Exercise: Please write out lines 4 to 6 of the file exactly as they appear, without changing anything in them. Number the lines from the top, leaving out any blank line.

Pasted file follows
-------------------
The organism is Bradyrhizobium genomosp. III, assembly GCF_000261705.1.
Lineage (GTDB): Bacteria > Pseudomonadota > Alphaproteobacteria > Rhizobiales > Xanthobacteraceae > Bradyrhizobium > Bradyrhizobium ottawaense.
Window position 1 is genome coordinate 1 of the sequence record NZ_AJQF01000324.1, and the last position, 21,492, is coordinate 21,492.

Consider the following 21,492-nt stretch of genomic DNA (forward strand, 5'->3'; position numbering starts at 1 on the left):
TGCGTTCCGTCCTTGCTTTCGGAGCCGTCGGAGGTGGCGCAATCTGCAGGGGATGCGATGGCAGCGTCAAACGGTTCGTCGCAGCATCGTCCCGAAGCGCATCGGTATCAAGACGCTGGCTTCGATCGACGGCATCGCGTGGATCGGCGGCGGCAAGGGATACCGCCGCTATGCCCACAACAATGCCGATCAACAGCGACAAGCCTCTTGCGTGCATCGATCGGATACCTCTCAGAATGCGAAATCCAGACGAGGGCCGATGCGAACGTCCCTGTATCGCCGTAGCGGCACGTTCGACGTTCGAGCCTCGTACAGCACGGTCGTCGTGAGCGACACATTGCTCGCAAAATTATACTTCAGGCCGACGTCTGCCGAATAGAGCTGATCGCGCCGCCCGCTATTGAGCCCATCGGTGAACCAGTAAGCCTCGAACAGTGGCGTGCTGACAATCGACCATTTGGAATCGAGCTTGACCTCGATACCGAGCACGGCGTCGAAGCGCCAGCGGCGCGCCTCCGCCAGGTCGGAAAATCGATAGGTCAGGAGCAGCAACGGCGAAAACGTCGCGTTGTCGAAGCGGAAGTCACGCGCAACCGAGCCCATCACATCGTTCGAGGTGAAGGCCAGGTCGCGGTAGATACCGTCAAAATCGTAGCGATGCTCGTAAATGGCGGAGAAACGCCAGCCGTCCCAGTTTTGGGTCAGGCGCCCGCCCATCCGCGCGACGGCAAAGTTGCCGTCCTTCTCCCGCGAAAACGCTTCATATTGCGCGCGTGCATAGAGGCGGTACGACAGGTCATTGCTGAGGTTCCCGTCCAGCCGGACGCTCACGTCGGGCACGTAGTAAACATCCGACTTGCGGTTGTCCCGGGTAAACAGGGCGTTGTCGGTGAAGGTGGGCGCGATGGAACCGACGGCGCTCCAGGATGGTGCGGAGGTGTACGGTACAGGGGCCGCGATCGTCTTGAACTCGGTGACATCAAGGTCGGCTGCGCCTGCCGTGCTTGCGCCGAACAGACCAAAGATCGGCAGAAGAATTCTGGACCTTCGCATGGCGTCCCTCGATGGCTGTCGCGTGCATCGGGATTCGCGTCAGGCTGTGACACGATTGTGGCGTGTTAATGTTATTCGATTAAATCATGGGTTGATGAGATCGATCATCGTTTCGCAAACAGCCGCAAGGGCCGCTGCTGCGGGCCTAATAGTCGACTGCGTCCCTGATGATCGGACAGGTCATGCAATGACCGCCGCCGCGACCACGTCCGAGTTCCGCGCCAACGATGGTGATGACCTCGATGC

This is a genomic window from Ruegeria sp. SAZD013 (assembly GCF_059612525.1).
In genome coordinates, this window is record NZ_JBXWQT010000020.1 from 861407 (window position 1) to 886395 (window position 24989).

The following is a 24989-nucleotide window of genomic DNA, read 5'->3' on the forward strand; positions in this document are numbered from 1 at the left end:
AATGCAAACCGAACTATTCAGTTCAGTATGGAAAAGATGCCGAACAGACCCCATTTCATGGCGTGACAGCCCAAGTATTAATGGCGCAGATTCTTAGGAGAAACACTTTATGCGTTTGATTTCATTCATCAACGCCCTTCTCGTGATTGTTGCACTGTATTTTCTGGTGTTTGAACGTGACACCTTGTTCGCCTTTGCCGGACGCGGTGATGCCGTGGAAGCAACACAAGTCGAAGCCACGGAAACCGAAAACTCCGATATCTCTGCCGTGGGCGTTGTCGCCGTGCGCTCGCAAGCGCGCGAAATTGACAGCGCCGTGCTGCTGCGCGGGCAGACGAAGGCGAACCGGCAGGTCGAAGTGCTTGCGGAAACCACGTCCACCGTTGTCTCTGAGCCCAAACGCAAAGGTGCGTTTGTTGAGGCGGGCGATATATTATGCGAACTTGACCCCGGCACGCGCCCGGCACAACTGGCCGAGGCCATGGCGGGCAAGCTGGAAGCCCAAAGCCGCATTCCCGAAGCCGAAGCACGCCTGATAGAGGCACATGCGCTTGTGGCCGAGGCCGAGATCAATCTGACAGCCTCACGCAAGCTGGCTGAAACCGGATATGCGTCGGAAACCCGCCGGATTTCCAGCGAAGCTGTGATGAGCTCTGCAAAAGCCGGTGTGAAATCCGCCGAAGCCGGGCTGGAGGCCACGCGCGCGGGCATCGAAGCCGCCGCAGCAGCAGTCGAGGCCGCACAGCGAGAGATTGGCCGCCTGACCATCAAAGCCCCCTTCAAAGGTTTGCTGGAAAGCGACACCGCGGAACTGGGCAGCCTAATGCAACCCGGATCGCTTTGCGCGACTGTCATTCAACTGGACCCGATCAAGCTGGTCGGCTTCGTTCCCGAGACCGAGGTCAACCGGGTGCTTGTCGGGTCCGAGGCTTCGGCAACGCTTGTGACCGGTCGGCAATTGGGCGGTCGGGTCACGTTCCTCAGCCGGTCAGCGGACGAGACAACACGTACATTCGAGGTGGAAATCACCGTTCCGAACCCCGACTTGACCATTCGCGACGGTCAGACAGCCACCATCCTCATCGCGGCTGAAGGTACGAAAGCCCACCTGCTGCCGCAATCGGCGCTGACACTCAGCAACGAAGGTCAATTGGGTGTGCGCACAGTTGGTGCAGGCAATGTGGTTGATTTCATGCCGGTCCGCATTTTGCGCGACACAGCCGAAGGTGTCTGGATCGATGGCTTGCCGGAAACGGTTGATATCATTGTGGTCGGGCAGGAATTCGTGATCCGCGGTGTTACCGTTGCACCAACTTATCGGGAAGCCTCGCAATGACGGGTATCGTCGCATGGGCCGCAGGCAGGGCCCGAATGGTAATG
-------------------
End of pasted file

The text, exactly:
Consider the following 21,492-nt stretch of genomic DNA (forward strand, 5'->3'; position numbering starts at 1 on the left):
TGCGTTCCGTCCTTGCTTTCGGAGCCGTCGGAGGTGGCGCAATCTGCAGGGGATGCGATGGCAGCGTCAAACGGTTCGTCGCAGCATCGTCCCGAAGCGCATCGGTATCAAGACGCTGGCTTCGATCGACGGCATCGCGTGGATCGGCGGCGGCAAGGGATACCGCCGCTATGCCCACAACAATGCCGATCAACAGCGACAAGCCTCTTGCGTGCATCGATCGGATACCTCTCAGAATGCGAAATCCAGACGAGGGCCGATGCGAACGTCCCTGTATCGCCGTAGCGGCACGTTCGACGTTCGAGCCTCGTACAGCACGGTCGTCGTGAGCGACACATTGCTCGCAAAATTATACTTCAGGCCGACGTCTGCCGAATAGAGCTGATCGCGCCGCCCGCTATTGAGCCCATCGGTGAACCAGTAAGCCTCGAACAGTGGCGTGCTGACAATCGACCATTTGGAATCGAGCTTGACCTCGATACCGAGCACGGCGTCGAAGCGCCAGCGGCGCGCCTCCGCCAGGTCGGAAAATCGATAGGTCAGGAGCAGCAACGGCGAAAACGTCGCGTTGTCGAAGCGGAAGTCACGCGCAACCGAGCCCATCACATCGTTCGAGGTGAAGGCCAGGTCGCGGTAGATACCGTCAAAATCGTAGCGATGCTCGTAAATGGCGGAGAAACGCCAGCCGTCCCAGTTTTGGGTCAGGCGCCCGCCCATCCGCGCGACGGCAAAGTTGCCGTCCTTCTCCCGCGAAAACGCTTCATATTGCGCGCGTGCATAGAGGCGGTACGACAGGTCATTGCTGAGGTTCCCGTCCAGCCGGACGCTCACGTCGGGCACGTAGTAAACATCCGACTTGCGGTTGTCCCGGGTAAACAGGGCGTTGTCGGTGAAGGTGGGCGCGATGGAACCGACGGCGCTCCAGGATGGTGCGGAGGTGTACGGTACAGGGGCCGCGATCGTCTTGAACTCGGTGACATCAAGGTCGGCTGCGCCTGCCGTGCTTGCGCCGAACAGACCAAAGATCGGCAGAAGAATTCTGGACCTTCGCATGGCGTCCCTCGATGGCTGTCGCGTGCATCGGGATTCGCGTCAGGCTGTGACACGATTGTGGCGTGTTAATGTTATTCGATTAAATCATGGGTTGATGAGATCGATCATCGTTTCGCAAACAGCCGCAAGGGCCGCTGCTGCGGGCCTAATAGTCGACTGCGTCCCTGATGATCGGACAGGTCATGCAATGACCGCCGCCGCGACCACGTCCGAGTTCCGCGCCAACGATGGTGATGACCTCGATGC

This is a genomic window from Ruegeria sp. SAZD013 (assembly GCF_059612525.1).